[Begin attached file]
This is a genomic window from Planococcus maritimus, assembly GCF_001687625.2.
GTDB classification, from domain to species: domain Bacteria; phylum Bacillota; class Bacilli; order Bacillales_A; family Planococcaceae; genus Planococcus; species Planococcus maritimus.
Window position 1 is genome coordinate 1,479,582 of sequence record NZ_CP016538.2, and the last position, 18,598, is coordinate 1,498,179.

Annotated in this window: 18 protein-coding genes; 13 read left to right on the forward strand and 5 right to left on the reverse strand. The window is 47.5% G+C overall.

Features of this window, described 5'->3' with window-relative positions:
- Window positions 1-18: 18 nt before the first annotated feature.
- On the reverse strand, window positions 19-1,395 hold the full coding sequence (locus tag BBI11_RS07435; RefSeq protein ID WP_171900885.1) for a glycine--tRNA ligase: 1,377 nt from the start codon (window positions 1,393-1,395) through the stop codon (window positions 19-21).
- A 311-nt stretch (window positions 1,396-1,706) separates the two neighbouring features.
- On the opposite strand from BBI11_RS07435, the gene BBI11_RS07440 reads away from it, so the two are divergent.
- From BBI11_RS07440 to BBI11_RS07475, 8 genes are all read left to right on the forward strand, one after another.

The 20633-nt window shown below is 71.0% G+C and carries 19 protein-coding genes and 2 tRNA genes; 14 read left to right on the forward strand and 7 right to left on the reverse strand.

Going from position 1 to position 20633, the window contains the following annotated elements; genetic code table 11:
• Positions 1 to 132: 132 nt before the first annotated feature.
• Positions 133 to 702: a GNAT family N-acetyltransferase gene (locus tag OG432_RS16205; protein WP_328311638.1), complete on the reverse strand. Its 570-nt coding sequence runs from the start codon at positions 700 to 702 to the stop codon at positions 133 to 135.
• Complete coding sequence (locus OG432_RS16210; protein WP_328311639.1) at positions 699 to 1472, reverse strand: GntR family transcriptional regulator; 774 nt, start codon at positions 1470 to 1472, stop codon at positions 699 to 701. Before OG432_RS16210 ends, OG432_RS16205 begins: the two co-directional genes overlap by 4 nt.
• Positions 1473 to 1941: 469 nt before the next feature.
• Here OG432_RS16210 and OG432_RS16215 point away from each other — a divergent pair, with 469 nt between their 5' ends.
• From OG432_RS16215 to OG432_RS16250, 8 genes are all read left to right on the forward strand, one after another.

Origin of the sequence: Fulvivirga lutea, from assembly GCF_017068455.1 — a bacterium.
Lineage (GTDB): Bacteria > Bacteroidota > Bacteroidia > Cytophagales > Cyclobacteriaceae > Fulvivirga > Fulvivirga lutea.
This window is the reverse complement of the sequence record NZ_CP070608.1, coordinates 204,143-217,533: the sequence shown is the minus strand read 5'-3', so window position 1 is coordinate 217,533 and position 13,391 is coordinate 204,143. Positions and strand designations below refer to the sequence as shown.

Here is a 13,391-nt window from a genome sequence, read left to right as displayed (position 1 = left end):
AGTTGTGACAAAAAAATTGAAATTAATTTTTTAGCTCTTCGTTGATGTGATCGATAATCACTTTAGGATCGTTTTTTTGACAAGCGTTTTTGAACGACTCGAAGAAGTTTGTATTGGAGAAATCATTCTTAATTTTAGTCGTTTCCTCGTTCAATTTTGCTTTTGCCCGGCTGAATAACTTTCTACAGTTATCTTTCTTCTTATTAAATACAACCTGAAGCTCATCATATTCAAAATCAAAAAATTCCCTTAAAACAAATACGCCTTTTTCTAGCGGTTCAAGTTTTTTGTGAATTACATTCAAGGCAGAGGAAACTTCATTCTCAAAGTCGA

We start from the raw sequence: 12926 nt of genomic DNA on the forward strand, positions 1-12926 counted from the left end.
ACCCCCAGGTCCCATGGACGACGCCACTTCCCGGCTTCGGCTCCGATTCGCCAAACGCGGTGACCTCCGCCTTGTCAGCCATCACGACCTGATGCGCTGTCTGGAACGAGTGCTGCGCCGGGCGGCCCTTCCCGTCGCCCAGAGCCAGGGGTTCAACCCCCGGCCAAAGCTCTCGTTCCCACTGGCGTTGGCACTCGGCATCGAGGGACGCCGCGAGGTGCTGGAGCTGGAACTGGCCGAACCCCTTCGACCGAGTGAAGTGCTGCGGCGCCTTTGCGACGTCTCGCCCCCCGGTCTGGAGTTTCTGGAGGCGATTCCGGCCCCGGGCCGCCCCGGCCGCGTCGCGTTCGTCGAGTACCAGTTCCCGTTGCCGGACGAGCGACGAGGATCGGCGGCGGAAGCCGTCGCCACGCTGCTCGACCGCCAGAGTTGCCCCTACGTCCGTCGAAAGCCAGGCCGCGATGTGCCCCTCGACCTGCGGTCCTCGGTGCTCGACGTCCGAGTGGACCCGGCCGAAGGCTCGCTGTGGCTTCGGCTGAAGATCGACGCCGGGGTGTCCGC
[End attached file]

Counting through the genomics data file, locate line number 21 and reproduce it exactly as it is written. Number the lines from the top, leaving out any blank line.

This window is the reverse complement of the sequence record NZ_CP070608.1, coordinates 204,143-217,533: the sequence shown is the minus strand read 5'-3', so window position 1 is coordinate 217,533 and position 13,391 is coordinate 204,143. Positions and strand designations below refer to the sequence as shown.